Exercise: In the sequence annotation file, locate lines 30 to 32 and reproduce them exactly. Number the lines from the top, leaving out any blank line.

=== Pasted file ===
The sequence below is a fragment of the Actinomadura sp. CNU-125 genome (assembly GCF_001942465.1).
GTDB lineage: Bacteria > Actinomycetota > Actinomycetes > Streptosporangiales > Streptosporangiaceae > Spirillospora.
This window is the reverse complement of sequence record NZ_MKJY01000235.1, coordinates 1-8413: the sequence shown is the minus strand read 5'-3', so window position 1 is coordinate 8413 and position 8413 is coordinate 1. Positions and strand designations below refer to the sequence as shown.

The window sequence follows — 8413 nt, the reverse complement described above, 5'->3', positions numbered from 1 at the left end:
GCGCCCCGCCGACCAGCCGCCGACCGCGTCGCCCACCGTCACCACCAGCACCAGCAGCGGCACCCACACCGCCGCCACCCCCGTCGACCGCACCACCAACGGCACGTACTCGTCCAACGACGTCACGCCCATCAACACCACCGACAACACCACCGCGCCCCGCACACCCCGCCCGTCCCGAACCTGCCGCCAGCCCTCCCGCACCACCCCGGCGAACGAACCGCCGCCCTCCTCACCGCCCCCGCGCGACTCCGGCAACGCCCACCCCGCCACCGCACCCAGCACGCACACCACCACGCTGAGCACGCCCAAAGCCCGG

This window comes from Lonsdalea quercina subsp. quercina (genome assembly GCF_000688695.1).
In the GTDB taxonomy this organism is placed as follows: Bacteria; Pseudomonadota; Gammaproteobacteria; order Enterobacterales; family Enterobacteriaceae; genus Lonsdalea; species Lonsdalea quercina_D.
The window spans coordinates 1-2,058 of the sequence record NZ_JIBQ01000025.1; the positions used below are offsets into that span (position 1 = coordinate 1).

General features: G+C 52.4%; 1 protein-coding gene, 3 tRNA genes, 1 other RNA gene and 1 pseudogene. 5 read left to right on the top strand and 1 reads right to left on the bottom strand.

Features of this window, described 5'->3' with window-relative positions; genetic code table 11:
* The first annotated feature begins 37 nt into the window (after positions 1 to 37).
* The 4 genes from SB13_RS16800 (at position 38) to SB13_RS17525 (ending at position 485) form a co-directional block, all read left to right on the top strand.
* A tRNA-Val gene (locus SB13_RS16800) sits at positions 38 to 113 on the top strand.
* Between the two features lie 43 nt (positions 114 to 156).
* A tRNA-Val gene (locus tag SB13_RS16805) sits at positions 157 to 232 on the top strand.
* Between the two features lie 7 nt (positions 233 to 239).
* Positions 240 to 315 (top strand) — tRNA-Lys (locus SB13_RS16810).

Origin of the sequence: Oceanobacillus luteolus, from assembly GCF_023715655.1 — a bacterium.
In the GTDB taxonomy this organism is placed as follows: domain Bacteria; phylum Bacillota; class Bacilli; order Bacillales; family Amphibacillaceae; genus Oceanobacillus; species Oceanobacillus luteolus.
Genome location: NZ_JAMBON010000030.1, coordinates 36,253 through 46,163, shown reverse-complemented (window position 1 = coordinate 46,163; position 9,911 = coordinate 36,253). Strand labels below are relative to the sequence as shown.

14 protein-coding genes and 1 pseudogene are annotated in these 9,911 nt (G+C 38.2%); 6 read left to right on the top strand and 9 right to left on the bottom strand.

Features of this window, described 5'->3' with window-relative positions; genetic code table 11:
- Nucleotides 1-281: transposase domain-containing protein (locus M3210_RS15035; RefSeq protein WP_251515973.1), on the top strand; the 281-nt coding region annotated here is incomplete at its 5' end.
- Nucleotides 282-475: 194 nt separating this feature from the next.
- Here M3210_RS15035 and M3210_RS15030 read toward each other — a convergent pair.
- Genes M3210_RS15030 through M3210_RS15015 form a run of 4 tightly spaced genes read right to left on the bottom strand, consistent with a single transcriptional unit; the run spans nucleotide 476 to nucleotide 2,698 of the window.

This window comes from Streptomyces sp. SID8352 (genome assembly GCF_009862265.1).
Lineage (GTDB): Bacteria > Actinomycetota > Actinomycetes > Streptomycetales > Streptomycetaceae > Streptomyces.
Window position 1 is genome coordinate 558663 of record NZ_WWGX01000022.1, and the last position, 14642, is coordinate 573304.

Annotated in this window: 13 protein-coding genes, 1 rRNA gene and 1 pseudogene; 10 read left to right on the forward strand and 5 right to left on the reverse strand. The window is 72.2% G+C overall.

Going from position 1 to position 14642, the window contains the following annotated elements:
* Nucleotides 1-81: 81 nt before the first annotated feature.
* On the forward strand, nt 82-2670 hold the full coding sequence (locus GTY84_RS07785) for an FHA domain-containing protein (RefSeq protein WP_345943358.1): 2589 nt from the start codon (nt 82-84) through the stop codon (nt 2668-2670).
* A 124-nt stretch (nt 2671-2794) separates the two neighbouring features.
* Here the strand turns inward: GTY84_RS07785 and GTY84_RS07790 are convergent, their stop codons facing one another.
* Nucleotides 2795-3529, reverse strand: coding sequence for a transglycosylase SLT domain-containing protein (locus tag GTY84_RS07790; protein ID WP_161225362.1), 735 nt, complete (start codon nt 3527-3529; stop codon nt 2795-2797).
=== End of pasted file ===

Annotated in this window: 13 protein-coding genes, 1 rRNA gene and 1 pseudogene; 10 read left to right on the forward strand and 5 right to left on the reverse strand. The window is 72.2% G+C overall.

Going from position 1 to position 14642, the window contains the following annotated elements:
* Nucleotides 1-81: 81 nt before the first annotated feature.